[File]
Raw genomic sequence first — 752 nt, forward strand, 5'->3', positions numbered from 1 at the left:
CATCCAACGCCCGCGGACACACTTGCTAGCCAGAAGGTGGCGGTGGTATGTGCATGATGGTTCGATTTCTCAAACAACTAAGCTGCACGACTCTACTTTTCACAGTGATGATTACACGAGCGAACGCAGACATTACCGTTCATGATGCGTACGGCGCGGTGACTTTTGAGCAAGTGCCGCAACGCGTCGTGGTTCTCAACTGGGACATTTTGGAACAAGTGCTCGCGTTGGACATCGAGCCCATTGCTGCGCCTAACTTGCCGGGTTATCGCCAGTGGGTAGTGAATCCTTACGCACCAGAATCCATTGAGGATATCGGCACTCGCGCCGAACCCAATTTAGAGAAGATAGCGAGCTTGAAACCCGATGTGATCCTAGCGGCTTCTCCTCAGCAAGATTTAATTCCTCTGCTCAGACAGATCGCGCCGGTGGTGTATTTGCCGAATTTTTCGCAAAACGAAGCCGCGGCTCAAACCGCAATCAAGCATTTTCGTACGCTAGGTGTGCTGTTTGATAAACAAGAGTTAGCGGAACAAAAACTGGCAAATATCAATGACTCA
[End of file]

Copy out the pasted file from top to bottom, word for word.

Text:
Raw genomic sequence first — 752 nt, forward strand, 5'->3', positions numbered from 1 at the left:
CATCCAACGCCCGCGGACACACTTGCTAGCCAGAAGGTGGCGGTGGTATGTGCATGATGGTTCGATTTCTCAAACAACTAAGCTGCACGACTCTACTTTTCACAGTGATGATTACACGAGCGAACGCAGACATTACCGTTCATGATGCGTACGGCGCGGTGACTTTTGAGCAAGTGCCGCAACGCGTCGTGGTTCTCAACTGGGACATTTTGGAACAAGTGCTCGCGTTGGACATCGAGCCCATTGCTGCGCCTAACTTGCCGGGTTATCGCCAGTGGGTAGTGAATCCTTACGCACCAGAATCCATTGAGGATATCGGCACTCGCGCCGAACCCAATTTAGAGAAGATAGCGAGCTTGAAACCCGATGTGATCCTAGCGGCTTCTCCTCAGCAAGATTTAATTCCTCTGCTCAGACAGATCGCGCCGGTGGTGTATTTGCCGAATTTTTCGCAAAACGAAGCCGCGGCTCAAACCGCAATCAAGCATTTTCGTACGCTAGGTGTGCTGTTTGATAAACAAGAGTTAGCGGAACAAAAACTGGCAAATATCAATGACTCA